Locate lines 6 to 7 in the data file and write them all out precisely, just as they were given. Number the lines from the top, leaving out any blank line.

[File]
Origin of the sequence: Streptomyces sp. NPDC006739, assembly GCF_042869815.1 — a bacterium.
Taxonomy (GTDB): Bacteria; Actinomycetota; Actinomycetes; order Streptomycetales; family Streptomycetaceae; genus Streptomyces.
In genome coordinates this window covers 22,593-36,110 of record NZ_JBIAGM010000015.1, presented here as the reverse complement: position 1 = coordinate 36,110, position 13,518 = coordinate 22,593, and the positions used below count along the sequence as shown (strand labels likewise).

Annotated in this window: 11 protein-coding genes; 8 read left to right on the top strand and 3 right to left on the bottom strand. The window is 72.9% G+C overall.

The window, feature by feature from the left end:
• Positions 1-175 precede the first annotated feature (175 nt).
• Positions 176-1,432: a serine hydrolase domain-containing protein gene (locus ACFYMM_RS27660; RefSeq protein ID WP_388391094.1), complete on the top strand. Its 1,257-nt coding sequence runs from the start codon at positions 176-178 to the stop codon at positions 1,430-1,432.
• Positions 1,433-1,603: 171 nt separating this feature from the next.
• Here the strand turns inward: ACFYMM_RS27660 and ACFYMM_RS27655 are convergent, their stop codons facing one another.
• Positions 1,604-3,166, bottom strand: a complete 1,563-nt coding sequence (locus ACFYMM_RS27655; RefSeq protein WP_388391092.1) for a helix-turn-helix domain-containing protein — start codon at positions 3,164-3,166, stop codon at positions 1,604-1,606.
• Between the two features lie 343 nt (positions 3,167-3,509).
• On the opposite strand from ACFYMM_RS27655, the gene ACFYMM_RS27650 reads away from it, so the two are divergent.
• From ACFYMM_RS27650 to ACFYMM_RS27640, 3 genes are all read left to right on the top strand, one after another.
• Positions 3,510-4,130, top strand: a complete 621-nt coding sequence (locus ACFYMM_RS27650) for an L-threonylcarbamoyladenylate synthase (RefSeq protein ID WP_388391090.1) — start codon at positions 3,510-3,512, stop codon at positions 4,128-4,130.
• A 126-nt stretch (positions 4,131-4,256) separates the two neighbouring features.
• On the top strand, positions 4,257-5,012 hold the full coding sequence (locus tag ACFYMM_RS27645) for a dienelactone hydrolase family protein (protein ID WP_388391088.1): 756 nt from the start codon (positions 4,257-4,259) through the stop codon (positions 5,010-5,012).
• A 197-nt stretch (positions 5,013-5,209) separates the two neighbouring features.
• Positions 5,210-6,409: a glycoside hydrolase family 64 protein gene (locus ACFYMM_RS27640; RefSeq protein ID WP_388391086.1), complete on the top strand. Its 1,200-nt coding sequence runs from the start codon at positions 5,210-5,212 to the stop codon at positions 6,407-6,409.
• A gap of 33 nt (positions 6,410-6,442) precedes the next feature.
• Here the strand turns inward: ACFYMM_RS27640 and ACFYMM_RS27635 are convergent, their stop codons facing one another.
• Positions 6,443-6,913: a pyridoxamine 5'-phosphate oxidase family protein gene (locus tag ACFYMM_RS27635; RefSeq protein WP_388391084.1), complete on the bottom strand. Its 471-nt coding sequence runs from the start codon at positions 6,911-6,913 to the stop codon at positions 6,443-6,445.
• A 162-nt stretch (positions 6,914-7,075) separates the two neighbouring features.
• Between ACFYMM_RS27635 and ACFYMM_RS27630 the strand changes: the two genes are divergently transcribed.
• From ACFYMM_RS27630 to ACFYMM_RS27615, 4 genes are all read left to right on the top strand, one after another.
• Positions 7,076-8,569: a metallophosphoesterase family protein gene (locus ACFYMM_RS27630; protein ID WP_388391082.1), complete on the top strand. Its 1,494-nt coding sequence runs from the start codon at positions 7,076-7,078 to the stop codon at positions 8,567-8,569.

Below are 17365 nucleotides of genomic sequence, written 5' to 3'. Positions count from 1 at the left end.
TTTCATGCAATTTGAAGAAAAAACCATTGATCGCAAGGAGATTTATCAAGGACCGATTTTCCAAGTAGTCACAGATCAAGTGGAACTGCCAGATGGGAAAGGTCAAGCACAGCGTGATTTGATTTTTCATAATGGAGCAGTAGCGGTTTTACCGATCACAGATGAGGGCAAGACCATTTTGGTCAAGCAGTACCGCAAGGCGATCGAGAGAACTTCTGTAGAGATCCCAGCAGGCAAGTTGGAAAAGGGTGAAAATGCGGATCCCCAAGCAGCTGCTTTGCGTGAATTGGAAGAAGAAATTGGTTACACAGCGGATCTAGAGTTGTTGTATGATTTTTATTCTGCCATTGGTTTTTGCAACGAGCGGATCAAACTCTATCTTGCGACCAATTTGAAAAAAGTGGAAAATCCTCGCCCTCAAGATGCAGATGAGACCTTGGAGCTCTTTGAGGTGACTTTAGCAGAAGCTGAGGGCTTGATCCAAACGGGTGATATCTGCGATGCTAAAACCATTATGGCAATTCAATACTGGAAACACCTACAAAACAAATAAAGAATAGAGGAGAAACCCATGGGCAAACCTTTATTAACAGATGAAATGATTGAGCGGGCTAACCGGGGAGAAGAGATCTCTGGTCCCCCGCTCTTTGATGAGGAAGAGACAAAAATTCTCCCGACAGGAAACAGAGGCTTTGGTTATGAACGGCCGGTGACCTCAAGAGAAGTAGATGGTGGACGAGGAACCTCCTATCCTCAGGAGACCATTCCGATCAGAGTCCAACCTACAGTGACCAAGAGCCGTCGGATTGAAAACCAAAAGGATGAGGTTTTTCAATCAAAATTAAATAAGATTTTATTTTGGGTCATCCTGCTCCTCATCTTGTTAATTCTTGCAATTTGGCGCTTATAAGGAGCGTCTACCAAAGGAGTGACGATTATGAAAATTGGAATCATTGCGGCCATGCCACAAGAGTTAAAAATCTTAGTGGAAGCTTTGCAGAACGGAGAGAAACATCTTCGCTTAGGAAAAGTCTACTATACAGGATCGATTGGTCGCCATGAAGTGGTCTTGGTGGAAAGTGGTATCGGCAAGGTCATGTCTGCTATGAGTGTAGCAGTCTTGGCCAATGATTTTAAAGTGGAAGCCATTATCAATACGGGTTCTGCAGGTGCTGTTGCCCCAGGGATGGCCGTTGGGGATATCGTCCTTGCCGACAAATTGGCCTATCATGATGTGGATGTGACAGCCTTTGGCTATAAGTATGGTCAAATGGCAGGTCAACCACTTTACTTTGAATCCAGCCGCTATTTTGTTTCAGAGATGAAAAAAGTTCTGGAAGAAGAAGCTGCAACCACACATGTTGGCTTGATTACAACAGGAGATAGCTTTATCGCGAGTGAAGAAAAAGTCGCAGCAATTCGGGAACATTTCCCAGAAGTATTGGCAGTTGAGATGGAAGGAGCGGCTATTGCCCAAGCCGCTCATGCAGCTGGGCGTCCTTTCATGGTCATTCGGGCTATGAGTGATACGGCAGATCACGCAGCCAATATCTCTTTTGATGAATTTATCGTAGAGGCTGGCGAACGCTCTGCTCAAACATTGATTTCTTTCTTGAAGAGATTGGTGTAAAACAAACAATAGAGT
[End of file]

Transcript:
• Positions 1-175 precede the first annotated feature (175 nt).
• Positions 176-1,432: a serine hydrolase domain-containing protein gene (locus ACFYMM_RS27660; RefSeq protein ID WP_388391094.1), complete on the top strand. Its 1,257-nt coding sequence runs from the start codon at positions 176-178 to the stop codon at positions 1,430-1,432.